In the era of “fake news” and “alternative facts,” the focus on language in politics is high. What a bill is or campaign is called can be just as important as the actual contents. With the recent string of “heartbeat” and related bills in several states, we took a look at the role language plays into how we debate issues in public.
Dr Fern Johnson, professor emerita in English at Clark University, joined us to talk about the power of connotation and the tools legislators use. Her research centers on the discourse surrounding ethnicity, race and gender.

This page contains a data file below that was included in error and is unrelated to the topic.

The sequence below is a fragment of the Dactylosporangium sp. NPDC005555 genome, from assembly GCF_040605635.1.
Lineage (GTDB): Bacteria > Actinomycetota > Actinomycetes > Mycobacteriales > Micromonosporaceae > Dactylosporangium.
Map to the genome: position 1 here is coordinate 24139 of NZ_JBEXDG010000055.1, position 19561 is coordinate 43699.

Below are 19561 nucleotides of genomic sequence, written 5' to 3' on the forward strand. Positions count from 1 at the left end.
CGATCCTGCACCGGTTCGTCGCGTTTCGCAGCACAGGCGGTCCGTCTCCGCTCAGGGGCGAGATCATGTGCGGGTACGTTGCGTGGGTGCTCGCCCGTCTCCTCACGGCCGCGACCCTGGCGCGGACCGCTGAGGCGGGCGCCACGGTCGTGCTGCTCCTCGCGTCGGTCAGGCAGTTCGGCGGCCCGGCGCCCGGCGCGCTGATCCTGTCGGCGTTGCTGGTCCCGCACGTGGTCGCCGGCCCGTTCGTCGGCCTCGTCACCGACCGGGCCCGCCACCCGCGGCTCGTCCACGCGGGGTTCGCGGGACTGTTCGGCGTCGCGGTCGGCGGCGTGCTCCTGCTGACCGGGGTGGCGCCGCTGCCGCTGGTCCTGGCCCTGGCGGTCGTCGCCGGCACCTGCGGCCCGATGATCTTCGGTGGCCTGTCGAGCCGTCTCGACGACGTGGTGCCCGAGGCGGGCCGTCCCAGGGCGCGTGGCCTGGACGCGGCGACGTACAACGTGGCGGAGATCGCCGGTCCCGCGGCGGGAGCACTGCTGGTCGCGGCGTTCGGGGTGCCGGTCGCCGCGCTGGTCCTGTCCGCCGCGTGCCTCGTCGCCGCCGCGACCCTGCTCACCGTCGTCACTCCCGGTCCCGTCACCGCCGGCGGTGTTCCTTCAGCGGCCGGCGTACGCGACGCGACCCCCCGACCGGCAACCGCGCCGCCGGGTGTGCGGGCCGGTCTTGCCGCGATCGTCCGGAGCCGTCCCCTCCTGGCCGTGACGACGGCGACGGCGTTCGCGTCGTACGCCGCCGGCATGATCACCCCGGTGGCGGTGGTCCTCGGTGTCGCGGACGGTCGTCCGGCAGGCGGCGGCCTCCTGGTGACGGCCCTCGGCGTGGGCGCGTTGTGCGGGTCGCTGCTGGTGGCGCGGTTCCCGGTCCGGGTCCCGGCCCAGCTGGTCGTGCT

"Word choice is the most powerful part of persuasion,” Johnson said. “We learned that centuries ago from Aristotle. Essentially when politicians or advertisers are crafting their messages they carefully choose words that have powerful emotional connotations.”
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